Ways to achieve best-boss-ever status
Learn how to inspire loyalty, dedication and yes—happiness—in your employees.
You know those "Best Boss Ever" mugs? Those don't come easy. Being a good boss isn’t just about delivering results or even producing award-winning work (although that’s nice too!). All the best bosses know it’s also about hitting an important corporate goal: employee retention. And for the people who work for you, it’s about having another reason to achieve greatness at work—not just for the company, but for you.
That being said, about half of workers have left a job to get away from a manager, according to a Gallup poll. In a study by work-happiness company Woohoo Inc., when employees were asked what factors cause bad days at work, the top answer was “a lack of help and support from my boss.”
But what if you’re the bad boss? Not only does it keep you from moving up the ranks, but it could cost you talented employees, not to mention future job opportunities. Follow the strategies below to keep your work team happy—and on the job.
Be clear about your expectations
Few things frustrate workers more than feeling like they’ve given their all, only to be told that they didn’t deliver what was expected.
“Employees want to feel a sense of accomplishment,” says Nancy Halpern, an executive coach with KNH Associates in New York City. “And if you don’t know when you've achieved that, you’re never successful. You’re always left wondering.”
So before you assign new projects or tasks, be sure to set clear expectations, and follow up with emailed instructions, if necessary. Then, schedule regular check-ins so that you—and they—are on the same page.
But don’t micromanage
Don't confuse being the best boss with being the best at everything. Similarly, setting expectations doesn’t mean micromanaging the process of the work. Let your employees know what you want from them, and let them deliver it—even if you think you could have done a better job yourself.
“Yes, you could do it yourself, that’s why you got the job of boss,” Halpern says. “In doing it all yourself, you’re soon going to reach capacity and explode. You’re going to get resentful and take it out on your people, and they’re going to leave.”
Sometimes helping people grow also means letting them stumble, so let them make mistakes—and then learn from them. “You can’t expect perfection, but you do want growth,” Halpern says. “Some failures are okay. Your people aren’t going to learn anything if you save them at every opportunity.”
Develop your talent
Employees are often loyal to managers who help them advance their skills—and in turn, their careers.
“Many bosses are so busy trying to get the job done, they do not take the time to engage employees around their professional growth and goals,” says Tammy Gooler Loeb, a career and executive coach based in the Boston area. “If they were to be more supportive of their employees’ growth and development, they would have a much better chance at retaining those employees.”
So encourage your team to attend industry conferences and take courses to improve their skill set, and give them challenging work that will help them develop those new skills.
Find out what motivates your workers
You’ll be a more effective boss if you adapt to your employees, rather than expecting your employees to adapt to you. (If they’re good employees, they’ll be trying to do the same thing.)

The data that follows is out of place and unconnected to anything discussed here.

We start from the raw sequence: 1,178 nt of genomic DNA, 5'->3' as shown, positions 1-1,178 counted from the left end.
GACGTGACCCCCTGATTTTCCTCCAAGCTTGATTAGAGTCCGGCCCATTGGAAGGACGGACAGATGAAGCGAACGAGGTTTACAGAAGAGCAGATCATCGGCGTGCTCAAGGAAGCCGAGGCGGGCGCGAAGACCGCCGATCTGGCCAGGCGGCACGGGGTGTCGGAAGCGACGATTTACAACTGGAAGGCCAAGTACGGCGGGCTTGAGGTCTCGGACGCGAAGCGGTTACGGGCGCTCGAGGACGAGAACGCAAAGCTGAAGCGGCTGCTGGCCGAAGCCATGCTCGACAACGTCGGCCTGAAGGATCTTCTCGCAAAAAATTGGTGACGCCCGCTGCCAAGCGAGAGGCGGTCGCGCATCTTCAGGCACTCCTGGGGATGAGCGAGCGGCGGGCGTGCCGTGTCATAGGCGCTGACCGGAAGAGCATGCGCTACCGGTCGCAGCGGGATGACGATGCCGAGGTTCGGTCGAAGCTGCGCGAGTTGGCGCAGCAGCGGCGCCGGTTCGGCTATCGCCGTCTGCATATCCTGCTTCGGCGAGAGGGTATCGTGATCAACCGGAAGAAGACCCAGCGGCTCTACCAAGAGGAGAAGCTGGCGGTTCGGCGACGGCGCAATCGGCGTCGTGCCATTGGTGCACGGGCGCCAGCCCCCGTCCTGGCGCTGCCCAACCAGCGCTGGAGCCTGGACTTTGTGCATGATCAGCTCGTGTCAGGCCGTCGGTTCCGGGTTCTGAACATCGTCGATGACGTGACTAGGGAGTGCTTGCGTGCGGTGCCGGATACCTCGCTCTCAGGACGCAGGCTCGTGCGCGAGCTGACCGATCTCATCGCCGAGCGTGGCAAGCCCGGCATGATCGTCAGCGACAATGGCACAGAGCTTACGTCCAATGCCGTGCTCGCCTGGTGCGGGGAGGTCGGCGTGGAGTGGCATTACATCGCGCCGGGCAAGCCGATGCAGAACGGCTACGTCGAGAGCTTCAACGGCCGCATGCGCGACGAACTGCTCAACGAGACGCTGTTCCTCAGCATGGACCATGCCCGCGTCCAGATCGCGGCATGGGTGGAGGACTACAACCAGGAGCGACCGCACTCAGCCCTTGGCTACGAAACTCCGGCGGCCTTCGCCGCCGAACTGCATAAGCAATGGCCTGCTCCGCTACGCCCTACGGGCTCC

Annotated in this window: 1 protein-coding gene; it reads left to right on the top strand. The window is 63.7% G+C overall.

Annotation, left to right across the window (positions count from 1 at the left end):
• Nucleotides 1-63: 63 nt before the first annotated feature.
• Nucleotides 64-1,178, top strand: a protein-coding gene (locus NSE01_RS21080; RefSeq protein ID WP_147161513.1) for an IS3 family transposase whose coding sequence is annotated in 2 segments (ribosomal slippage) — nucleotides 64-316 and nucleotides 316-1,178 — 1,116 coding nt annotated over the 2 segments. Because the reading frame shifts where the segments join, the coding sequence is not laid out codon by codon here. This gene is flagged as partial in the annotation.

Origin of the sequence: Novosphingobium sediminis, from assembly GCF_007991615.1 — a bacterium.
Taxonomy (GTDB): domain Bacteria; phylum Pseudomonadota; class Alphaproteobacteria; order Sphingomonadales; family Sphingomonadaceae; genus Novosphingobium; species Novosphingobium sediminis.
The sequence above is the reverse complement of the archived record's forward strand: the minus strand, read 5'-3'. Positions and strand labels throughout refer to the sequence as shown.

Some people on your team crave autonomy. Others respond well to regular feedback. Some will want to have a very formal relationship with you, while others work better when they feel like they’re your peer rather than in a hierarchical relationship.
“[Adapting to your employees] means understanding who they are as people in order to be the right kind of boss to them,” Loeb says. “Some bosses do this, but many don’t, and it can lead to poor communication and messy dynamics.”
Give good feedback
Your workers can’t improve their performance if you don’t tell them where they’re going awry.
“I am staggered by how fearful managers are to give feedback or say something that they are afraid is critical or will be viewed as critical,” Halpern says.
If something isn’t working, tell your employee it isn’t working, and let them know how they can improve.
Be generous with praise—in public and private
“You should recognize someone for the effort they put in,” Halpern says. “They stayed late, they made it their number one priority. It really balances out [any negative] feedback.”
Nothing makes employees feel better than having their hard work acknowledged, especially in the day-to-day, while they’re grinding it out. They’ll be happy to keep hitting tough deadlines and burning the midnight oil if they know their efforts are appreciated.
You can send a quick email to acknowledge long hours or great work, and be sure to single out those efforts in group meetings where their peers and your superiors can hear you singing their praises.
Remember that you’re all in it together
Just because you’re the boss, it doesn’t mean you know everything.
“Even if I have more field experience or technical knowledge, someone on the team is going to have better-honed interpersonal skills or computer skills,” says Lewena Bayer, author of The 30% Solution: How Civility at Work Increases Retention, Engagement and Profitability.
“If, as a boss, I choose to recognize that everyone brings something of value to the table, and we can all learn from each other,” she says, “this helps build positive culture and trust.”
Good bosses are team leaders, not dictators. Try to bring that spirit of inclusion and shared effort, and your employees will want to be part of your team—earning more wins for the boss they’re proud to support.
Stay connected and aware of updates
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